Anxiety disorders are the most prevalent psychiatric condition in children and adolescents, affecting between 15% to 20% of youth.1 Some data estimate an even higher prevalence, up to 31% in young persons aged 13 to 18 years.2
Recently reported data also highlight the steady rise in anxiety disorders in adolescents, showing an increased prevalence of 20% between 2007 and 2012.3 A further recent report highlighted that up to 30% will develop an anxiety disorder in their lifetime.4
The impact of these types of disorders in the young cannot be understated. Children and adolescents who struggle with an anxiety disorder face difficulties with academic, social, and family functioning, and are at increased risk for other mental health issues such as depression, substance abuse, and suicide.1,2
Despite the high prevalence and associated negative impacts, pediatric anxiety disorders can go unrecognized as it can be difficult for parents and clinicians to differentiate an anxiety disorder from anxiety a child experiences as part of growing, developing, and adapting to new situations and experiences. Whereas this latter type of anxiety is characterized by transient fears as part of normal development, anxiety disorders are characterized by their persistence and the extensive distress and functional impairment they cause. In addition, a child with an anxiety disorder will typically respond with a disproportionate amount of fear to a threat that reason cannot allay.2
Early diagnosis and treatment of pediatric anxiety disorders are critical to both minimize the negative impacts on the child’s life as well as to lessen the negative impacts that can impair a child long into adulthood if left untreated. Data suggest that although the onset of anxiety disorders usually begins in childhood, these disorders typically are chronic and persistent and can evolve into a pattern of multiple anxiety disorders (ie, depressive or substance use disorders) into early adulthood.1 Primary care clinicians play a key role in identifying and treating anxiety disorders in children and helping them to learn effective coping skills. This article summarizes some of the current data on screening, diagnosis, and treatment of pediatric anxiety disorders.
Clinical presentation and diagnosis
Differentiating an anxiety disorder from developmentally appropriate anxiety or other conditions that may mimic an anxiety disorder is challenging. To help make the differential diagnosis, recognizing the risk factors is important as well as knowing a number of hallmark features that present in adolescents with anxiety disorders (Tables 1 and 2). In addition, clinicians should be aware that children and parents/caregivers may describe anxiety-related symptoms in terms that misinterpret anxiety for something else (eg, parents may describe their child as sensitive, picky, or shy, or attribute symptoms of irritability, crying, or tantrums as signs of disobedience or oppositional behavior, while children may use words such as angry, upset, tense, or uncomfortable to describe their anxiety).2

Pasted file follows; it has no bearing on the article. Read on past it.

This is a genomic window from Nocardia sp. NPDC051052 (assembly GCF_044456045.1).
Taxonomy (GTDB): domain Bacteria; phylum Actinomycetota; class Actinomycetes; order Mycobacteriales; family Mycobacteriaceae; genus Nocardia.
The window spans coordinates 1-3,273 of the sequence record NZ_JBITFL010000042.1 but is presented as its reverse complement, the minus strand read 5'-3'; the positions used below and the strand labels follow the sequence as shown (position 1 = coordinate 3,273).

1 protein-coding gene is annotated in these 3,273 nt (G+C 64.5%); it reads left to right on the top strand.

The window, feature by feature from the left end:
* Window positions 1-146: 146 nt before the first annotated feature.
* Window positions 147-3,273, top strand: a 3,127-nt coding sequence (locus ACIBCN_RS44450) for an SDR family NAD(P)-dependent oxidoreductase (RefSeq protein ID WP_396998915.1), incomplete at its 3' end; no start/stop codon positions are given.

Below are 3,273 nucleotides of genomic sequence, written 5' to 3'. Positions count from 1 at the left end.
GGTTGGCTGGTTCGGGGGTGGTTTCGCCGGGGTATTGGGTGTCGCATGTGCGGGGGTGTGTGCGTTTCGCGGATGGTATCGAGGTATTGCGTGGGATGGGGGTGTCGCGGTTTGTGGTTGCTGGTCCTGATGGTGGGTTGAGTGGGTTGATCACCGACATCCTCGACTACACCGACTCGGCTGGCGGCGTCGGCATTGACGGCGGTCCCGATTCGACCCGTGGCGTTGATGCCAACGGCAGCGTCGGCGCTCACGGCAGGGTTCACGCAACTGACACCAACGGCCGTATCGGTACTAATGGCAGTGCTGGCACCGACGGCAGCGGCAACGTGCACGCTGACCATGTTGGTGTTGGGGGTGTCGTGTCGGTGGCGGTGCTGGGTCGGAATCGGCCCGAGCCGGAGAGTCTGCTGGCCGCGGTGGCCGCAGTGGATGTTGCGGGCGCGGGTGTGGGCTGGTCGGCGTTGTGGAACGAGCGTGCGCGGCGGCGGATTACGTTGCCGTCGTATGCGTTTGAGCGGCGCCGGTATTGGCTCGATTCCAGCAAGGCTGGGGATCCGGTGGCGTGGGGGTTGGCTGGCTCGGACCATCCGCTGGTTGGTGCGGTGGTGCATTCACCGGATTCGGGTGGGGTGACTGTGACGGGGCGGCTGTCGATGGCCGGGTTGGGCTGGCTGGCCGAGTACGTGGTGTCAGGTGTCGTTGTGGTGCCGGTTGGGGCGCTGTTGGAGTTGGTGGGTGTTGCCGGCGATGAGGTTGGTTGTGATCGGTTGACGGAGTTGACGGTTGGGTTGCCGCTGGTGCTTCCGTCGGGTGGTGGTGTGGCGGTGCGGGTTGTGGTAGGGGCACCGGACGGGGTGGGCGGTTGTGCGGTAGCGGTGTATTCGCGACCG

1. Wehry AM, Beesdo-Baum K, Hennelly MM, Connolly SD, Strawn JR. Assessment and treatment of anxiety disorders in children and adolescents. Curr Psychiatry Rep. 2015;17(7):591.
2. Chiu A, Falk A, Walkup JT. Anxiety disorders among children and adolescents. Focus. 2016;14:26-33.
3. McCarthy C. Anxiety in teens is rising: What’s going on? Healthychildren.org. Available at: https://www.healthychildren.org/English/health-issues/conditions/emotional-problems/Pages/Anxiety-Disorders.aspx. Published April 30, 2019. Accessed September 4, 2019.
4. Weitzman CC, Bridgemohan C. Up to 30% of youths will develop anxiety disorders; how you can help. AAP News. Available at: https://www.aappublications.org/news/2019/01/15/anxiety011519. Published January 15, 2019. Accessed September 4, 2019.
5. Weitzman C, Wegner L; Section on Developmental and Behavioral Pediatrics, Committee on Psychosocial Aspects of Child and Family Health; Council on Early Childhood; Society for Developmental and Behavioral Pediatrics; American Academy of Pediatrics. Promoting optimal development: screening for behavioral and emotional problems. Pediatrics. 2015;135(2):384-395.
6. Panganiban M, Yeow M, Zugibe K, Geisler SL. Recognizing, diagnosing, and treating pediatric generalized anxiety disorder. JAAPA. 2019;32(2):17-21.
7. Fernandez S. Anxiety disorders in childhood and adolescence: a primary care approach. Pediatr Ann, 2017;46(6):e213-e216.
8. Neal P. Pediatric anxiety disorder: When to worry about the “worrier.” Presented at: 40th National Conference on Pediatric Health Care; March 7-10. 2019; New Orleans, LA. Available at: https://www.napnap.org/sites/default/files/userfiles/Conferences/2019Speakerhandouts/104-Neal.pdf. Accessed September 4, 2019.